What happens when survivors and perpetrators choose to work together? As a researcher I had always longed for the answer to this question. What I discovered immediately was that endless chats/conversations occurred. Upon witnessing them conversing, I thought to myself: “They must be talking about a critical information related to the key to reconciliation and peace building.”
One day, I was filming a joint-labour session of Lawurencia and Thasiani and witnessed that the dyad stopped their work suddenly, started leaning on their hoe, and started having a conversation. They ‘appeared’ to me as if they were arguing. The survivor used her hand gestures to try and explain something to the ex-prisoner. The ex-prisoner was listening to her for seconds with a big frown on his forehead and all the sudden faced away from her by voicing his frustration and irritation. “Ahhhh.” The photo below captures that moment.
As this occurred at an earlier session, I immediately reacted defensively, thinking to myself: “This is not working.” “They have started arguing.” “I have to do something to ensure their safety.” I called my on-site security guard and asked him, “What are they arguing about?” “Are they ok?” “Are they going to start a fight?”
My interpreter on-site who was also observing the situation walked calmly to me and said, “Relax, Masa, they are just talking about a meat.” I replied, “Meet?” “What?” “What do you mean by meet, to meet and talk about something?” My interpreter replied, “No, a meat. A meat you eat.”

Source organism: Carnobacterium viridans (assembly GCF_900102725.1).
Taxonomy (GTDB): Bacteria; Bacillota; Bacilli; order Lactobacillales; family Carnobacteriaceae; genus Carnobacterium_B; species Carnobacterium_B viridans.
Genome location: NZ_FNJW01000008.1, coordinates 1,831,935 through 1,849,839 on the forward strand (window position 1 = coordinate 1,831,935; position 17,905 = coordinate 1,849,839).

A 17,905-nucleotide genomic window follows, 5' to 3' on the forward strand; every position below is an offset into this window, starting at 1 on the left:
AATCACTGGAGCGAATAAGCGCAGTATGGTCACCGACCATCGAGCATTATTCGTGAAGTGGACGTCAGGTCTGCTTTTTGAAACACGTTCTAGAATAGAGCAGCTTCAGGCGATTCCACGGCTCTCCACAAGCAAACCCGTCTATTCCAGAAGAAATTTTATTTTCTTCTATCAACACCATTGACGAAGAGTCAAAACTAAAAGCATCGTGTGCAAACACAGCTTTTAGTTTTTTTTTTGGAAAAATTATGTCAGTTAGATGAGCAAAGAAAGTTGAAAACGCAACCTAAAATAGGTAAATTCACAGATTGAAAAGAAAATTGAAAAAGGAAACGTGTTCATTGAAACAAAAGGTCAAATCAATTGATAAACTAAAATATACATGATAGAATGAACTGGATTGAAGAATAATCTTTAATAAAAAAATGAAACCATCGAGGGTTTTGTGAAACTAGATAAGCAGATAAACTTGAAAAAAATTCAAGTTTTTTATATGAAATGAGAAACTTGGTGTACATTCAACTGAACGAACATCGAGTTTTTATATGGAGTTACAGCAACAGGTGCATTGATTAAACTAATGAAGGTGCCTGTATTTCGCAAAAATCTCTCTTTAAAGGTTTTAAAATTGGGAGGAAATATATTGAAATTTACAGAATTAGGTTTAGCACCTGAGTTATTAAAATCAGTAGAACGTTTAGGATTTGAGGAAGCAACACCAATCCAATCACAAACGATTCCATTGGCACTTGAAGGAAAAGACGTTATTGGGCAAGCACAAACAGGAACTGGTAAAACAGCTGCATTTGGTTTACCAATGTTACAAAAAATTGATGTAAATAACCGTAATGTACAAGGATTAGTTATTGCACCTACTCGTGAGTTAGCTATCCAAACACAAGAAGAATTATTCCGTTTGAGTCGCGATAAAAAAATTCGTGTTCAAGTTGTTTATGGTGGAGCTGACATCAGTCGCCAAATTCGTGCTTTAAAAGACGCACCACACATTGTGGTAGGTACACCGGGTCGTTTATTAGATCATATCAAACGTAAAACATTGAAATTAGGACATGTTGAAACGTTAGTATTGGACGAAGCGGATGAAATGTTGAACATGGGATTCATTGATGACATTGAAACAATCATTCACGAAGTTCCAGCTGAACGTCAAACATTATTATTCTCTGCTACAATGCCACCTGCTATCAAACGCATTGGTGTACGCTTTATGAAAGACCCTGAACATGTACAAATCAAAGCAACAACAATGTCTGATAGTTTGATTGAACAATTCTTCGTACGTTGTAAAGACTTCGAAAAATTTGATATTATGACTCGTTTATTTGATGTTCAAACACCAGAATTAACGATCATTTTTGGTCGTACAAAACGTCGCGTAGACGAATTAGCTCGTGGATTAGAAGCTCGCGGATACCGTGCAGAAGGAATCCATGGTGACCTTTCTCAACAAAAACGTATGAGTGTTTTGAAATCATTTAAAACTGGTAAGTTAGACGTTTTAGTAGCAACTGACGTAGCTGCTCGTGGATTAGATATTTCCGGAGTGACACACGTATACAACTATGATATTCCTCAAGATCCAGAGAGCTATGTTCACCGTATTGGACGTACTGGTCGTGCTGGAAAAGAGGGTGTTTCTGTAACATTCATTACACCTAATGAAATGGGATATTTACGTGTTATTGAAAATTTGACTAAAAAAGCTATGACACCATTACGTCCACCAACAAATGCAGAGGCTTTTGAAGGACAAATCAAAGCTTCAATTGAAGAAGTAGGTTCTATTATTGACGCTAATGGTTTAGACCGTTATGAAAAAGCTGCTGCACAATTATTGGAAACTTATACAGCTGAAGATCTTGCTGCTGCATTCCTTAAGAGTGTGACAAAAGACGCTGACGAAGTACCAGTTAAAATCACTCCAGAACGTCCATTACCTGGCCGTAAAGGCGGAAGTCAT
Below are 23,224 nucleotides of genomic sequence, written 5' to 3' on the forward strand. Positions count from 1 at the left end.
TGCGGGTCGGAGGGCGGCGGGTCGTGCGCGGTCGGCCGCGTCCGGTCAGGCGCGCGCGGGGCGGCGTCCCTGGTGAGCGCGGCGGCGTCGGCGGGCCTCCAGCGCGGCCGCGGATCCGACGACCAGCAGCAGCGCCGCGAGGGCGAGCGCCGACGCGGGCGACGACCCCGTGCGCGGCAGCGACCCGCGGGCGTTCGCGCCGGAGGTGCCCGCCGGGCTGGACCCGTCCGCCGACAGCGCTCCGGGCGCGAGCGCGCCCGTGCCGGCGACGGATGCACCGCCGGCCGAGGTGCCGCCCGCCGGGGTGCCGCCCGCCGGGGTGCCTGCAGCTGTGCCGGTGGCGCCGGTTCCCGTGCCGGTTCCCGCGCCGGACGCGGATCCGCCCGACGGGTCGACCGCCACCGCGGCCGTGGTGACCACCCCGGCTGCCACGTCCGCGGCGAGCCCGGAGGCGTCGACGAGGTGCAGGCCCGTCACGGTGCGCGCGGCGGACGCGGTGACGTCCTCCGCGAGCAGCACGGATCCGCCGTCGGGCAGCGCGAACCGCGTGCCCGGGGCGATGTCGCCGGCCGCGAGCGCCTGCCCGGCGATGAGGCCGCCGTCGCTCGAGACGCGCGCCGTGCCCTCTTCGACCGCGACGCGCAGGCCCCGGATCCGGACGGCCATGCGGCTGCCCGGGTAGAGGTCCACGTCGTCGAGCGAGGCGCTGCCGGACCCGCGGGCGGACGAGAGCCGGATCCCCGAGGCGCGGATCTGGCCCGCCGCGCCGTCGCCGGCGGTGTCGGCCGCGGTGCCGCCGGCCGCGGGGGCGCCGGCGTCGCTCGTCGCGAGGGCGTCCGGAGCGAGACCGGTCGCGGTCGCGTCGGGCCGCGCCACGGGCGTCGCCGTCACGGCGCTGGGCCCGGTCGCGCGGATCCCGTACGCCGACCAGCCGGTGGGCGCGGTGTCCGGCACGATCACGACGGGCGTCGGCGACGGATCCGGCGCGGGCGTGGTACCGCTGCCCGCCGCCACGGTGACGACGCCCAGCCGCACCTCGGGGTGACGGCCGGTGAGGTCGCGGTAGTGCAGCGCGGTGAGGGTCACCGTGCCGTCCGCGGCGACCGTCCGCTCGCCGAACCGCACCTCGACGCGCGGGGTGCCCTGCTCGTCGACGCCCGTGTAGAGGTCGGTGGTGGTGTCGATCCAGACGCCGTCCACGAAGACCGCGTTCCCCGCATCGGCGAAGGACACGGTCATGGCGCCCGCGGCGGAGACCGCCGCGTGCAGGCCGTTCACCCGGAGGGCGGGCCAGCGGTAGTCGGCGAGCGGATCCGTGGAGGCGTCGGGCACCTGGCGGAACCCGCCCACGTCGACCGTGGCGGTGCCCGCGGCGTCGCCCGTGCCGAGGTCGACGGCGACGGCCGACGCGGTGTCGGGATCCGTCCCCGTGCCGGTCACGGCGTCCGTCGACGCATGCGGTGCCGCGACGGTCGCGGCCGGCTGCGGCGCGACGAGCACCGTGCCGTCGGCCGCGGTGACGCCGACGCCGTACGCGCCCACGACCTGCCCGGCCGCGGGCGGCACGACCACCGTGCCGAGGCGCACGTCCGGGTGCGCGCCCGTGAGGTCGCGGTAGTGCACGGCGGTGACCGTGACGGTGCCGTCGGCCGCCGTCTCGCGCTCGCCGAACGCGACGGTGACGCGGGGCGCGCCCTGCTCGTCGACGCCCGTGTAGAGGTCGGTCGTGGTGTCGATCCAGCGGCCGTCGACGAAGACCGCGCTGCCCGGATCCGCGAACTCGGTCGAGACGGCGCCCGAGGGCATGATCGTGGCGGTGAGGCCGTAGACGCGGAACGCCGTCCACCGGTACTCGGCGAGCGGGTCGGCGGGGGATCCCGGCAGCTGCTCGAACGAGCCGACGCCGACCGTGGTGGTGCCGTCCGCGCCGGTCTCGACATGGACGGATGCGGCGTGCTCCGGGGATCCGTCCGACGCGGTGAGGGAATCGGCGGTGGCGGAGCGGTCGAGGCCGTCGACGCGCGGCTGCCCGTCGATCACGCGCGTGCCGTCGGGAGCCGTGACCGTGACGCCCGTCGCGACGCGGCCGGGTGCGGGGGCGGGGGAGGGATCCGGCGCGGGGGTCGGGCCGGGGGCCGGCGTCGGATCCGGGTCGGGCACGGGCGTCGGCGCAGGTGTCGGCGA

It turned out that they were talking about different kinds of meat available at a market. Lawurencia told Thasiani that she will be inviting her family to a dinner and she was going to prepare for them a Rwandan dish called Ugari. Thasiani asked whether she bought meat for the dish. She replied yes. Thasiani further inquired where she bought the meat and she said at a market in Nyamata (a nearby market village). He further inquired whether she bought the meat at a butcher. She replied yes. He asked if she bought the meat that was hung at the butcher or the one taken from their fridge. She replied, “From the fridge.” That was the very moment I captured that he faced away from her with ‘frustration and irritation.’
The truth was that he simply told her, “Ahhhh, that’s not good! The meat from the fridge was imported and brought by a foreigner. The meat from the fridge does not have the same good taste as our Rwandan cow as it was frozen. You should not have bought from the fridge. It tastes horrible.” She replied, “Oh, I see. But it was cheap.”
I stood appalled hearing what they were conversing. Whenever I spotted dyads conversing, I expected that they were talking about serious issues related to peace and reconciliation. But the answer participants allowed me to hear was simple.
I thought to myself, “What a peaceful conversation they are having.” That was the moment I learned, “The answer doesn’t have to be complicated.” My ‘Teachers’ taught me throughout their sessions that the key to reconciliation could take a very simple form of a chat, a normal chat they termed. I realized that it was me who was expecting a complex answer.
I learned that the ordinary things (e.g., normal chat) in an extraordinary relationship (survivor-perpetrator) make the ordinary, an extraordinary. Because they shared the extra-ordinary relationship (where normal chats were not possible before), the occurrence of simple normal chat was an extra-ordinary luxury for them. Throughout the sessions, hundreds of normal and peaceful conversations were born on various topics. All participants reported that their normal chats were healing for them and helpful in strengthening their relationships.